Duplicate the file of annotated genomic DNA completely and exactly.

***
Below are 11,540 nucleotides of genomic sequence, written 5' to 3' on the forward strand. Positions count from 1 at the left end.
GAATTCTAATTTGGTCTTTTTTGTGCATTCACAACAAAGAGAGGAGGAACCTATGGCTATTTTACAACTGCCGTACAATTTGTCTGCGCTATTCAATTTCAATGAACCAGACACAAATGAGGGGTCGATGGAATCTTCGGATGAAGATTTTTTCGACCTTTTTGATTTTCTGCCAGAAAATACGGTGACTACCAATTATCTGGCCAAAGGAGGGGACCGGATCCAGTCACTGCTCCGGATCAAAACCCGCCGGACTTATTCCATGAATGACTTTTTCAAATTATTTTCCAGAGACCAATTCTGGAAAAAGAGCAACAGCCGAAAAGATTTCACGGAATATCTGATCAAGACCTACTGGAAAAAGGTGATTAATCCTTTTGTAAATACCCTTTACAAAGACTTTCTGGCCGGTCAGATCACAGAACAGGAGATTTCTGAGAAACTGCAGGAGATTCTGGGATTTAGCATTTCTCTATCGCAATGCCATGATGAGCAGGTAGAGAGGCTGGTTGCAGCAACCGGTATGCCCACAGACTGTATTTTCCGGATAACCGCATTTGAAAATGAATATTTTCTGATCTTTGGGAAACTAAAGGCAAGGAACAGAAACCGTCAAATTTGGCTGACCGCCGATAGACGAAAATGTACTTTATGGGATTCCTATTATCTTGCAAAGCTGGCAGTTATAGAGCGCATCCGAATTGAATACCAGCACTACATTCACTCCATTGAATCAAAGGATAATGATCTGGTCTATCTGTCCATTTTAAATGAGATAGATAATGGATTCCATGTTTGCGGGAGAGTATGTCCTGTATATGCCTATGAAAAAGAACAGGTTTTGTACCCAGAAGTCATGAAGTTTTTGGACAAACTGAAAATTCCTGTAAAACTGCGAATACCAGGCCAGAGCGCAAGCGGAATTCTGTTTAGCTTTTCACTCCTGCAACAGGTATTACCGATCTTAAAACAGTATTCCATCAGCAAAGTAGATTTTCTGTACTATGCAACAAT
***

Below are 11,540 nucleotides of genomic sequence, written 5' to 3' on the forward strand. Positions count from 1 at the left end.
GAATTCTAATTTGGTCTTTTTTGTGCATTCACAACAAAGAGAGGAGGAACCTATGGCTATTTTACAACTGCCGTACAATTTGTCTGCGCTATTCAATTTCAATGAACCAGACACAAATGAGGGGTCGATGGAATCTTCGGATGAAGATTTTTTCGACCTTTTTGATTTTCTGCCAGAAAATACGGTGACTACCAATTATCTGGCCAAAGGAGGGGACCGGATCCAGTCACTGCTCCGGATCAAAACCCGCCGGACTTATTCCATGAATGACTTTTTCAAATTATTTTCCAGAGACCAATTCTGGAAAAAGAGCAACAGCCGAAAAGATTTCACGGAATATCTGATCAAGACCTACTGGAAAAAGGTGATTAATCCTTTTGTAAATACCCTTTACAAAGACTTTCTGGCCGGTCAGATCACAGAACAGGAGATTTCTGAGAAACTGCAGGAGATTCTGGGATTTAGCATTTCTCTATCGCAATGCCATGATGAGCAGGTAGAGAGGCTGGTTGCAGCAACCGGTATGCCCACAGACTGTATTTTCCGGATAACCGCATTTGAAAATGAATATTTTCTGATCTTTGGGAAACTAAAGGCAAGGAACAGAAACCGTCAAATTTGGCTGACCGCCGATAGACGAAAATGTACTTTATGGGATTCCTATTATCTTGCAAAGCTGGCAGTTATAGAGCGCATCCGAATTGAATACCAGCACTACATTCACTCCATTGAATCAAAGGATAATGATCTGGTCTATCTGTCCATTTTAAATGAGATAGATAATGGATTCCATGTTTGCGGGAGAGTATGTCCTGTATATGCCTATGAAAAAGAACAGGTTTTGTACCCAGAAGTCATGAAGTTTTTGGACAAACTGAAAATTCCTGTAAAACTGCGAATACCAGGCCAGAGCGCAAGCGGAATTCTGTTTAGCTTTTCACTCCTGCAACAGGTATTACCGATCTTAAAACAGTATTCCATCAGCAAAGTAGATTTTCTGTACTATGCAACAAT